NYFA Source
NYFA Source

As I’ve said before, grants shouldn’t be the only way you raise money — think of them as “part of this complete breakfast” of fundraising tools. But, a grant can provide a big chunk of cash that would allow you to undertake projects that would have otherwise been impossible, so they are worth the effort, as long as you feel that you’ve found a grant that fits you.

The Golden Rule of arts grantseeking is this: Find Fit.

“Finding Fit” is a snappy, alliterative phrase that I learned from my cousin Kristina Arnold, who teaches studio art at Western Kentucky University. It means that you must look for grant programs that are looking for the type of work that you do. Don’t waste your time applying to grants that aren’t really meant for you. But, with all the programs that are out there this can sometimes be easier said than done. So, here are a few questions to ask about any grant program you think might work for you.

Is the grantmaker looking for an artist like you?

Many programs are looking only for artists that fit into particular categories that can include age, gender, race or ethnicity, budget size, geography, career stage, or a particular type of work, like “avant-garde” or “inspirational.” Most of the time the answer is obvious, either you’re under 30 years of age or you’re not. But sometimes the answer is less clear, and if this happens you should get in touch with the grantmaker to make sure you are eligible. Most grantmakers provide a way to get in touch — don’t be afraid to take advantage.

Is the grantmaker looking for work like yours?

If the grantmaker asks for “inspirational” or “avant-garde” work, then they probably mean it, even though those terms can, frustratingly, be interpreted in many different ways. Remember that the grantmaker has an agenda just as much as you. If the grantmaker is looking for photography with an aggressive character, they won’t be interested in your nature paintings no matter how good they are, or how well you present them. In my experience, the quality of the work and the quality of the “fit” are far more important than the quality of the presentation of the grant. Artists and organizations get grants because the grantmakers or the committee loved their work and it fit what they were looking for, not because they wrote impeccable grant applications.

Where should you look?

Now that you know a bit more about what to look for, I’ll offer some advice on where to look. The best resource that I can recommend to artists of every discipline is the New York Foundation for the Arts’ NYFA Source. It lists information on all kinds of opportunities available to individual artists ranging from grants to residencies and more. It won’t write the applications for you, but it is among the best sources of its kind on the internet. It is curated, up to date, and, best of all, its free. There are better sources focused on your specific field, but for the purposes of this post, its a great starting point.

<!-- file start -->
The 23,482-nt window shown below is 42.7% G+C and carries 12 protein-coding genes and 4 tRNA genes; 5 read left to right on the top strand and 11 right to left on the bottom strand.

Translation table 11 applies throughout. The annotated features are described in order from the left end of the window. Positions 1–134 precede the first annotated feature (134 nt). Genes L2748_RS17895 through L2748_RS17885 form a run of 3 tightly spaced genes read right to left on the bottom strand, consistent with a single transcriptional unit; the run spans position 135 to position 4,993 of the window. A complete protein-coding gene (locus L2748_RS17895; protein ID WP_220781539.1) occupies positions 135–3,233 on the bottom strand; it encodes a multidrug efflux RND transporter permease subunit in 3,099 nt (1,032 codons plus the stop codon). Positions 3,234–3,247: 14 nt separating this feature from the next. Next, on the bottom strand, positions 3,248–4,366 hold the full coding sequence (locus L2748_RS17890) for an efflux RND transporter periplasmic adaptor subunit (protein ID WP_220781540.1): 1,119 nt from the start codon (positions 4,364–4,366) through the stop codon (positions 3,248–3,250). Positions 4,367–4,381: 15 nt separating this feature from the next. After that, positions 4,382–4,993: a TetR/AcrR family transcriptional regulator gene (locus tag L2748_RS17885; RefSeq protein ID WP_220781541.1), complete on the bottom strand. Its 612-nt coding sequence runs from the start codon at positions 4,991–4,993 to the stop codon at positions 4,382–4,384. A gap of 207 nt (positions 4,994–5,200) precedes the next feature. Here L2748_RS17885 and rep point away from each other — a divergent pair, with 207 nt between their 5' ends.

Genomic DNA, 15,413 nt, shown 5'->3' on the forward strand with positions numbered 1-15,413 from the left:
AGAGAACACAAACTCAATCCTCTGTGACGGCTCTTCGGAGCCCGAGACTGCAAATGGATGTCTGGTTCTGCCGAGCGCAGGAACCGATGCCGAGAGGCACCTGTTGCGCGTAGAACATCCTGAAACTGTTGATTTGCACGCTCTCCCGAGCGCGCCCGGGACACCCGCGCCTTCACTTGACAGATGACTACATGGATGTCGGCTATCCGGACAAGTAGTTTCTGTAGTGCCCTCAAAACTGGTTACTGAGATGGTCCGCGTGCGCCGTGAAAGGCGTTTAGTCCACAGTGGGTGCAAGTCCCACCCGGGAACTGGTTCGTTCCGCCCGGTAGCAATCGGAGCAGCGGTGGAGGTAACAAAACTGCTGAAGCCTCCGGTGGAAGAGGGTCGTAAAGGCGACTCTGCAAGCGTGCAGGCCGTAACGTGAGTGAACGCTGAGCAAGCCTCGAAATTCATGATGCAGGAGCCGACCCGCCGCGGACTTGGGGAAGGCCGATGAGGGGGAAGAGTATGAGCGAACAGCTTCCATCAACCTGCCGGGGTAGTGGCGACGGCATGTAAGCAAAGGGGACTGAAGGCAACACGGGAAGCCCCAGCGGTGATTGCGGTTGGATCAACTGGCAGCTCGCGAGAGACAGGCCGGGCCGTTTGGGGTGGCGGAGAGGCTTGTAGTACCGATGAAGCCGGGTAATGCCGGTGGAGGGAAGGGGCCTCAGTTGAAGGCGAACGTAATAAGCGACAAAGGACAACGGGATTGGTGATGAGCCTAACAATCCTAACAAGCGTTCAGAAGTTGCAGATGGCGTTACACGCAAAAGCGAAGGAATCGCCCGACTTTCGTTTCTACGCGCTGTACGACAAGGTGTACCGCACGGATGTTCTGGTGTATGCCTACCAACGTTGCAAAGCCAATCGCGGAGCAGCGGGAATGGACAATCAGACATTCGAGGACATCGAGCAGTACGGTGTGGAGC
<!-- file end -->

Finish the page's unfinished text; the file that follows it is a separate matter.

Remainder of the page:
A list of additional pointers for finding grants for you

  1. Make a grants calendar – When you find a grant that works for you, put the due date on your calendar, and a reminder one month before that. If you use a digital calendar, set it to repeat yearly. This is an incredibly useful tool in your ongoing fundraising efforts, its worth your time to keep it up to date if deadlines change.

  2. Join the email lists of organizations that support artists in your field – Or follow them on Twitter or Facebook, they will keep you up to date!

  3. Ask friends in your field – They might have heard of the right grant for you.

Grantmakers can be an important part of your community

Attending events hosted by arts grantmakers, like your local arts council, is highly recommended. In my experience, the administrators of these programs want to meet you, and they want to help you. Go and meet them. Be professional, but be yourself, and ask them about what they do. It will help you understand the grantmaking process in a more profound way, and it will help the grantmaker do his or her job better by expanding the network of artists that they are in touch with. As I’ve said before, building a supportive, robust, and diverse community of people who are invested in mutual success is the best and most personally sustainable way to practice your art. Don’t forget about arts grantmakers as you build your community.

After a very successful Grant Writing Basics workshop in Brooklyn earlier this month, I wanted to write a few blog posts that would answer some of the big questions that we covered in the workshop. As always, I’m available to help you put your best foot forward in your next application. The best way to do this is the write the grant yourself, then book a session with me to get my feedback on how well you’ve presented yourself as a fit for the particular grant program. Or, you could book a session with me before you write your proposal, and I can help you refine the vision behind your project so that you can write a great proposal and increase your chances of winning. Get in touch, my rates are reasonable and I love to work with artists who are passionate about building their careers.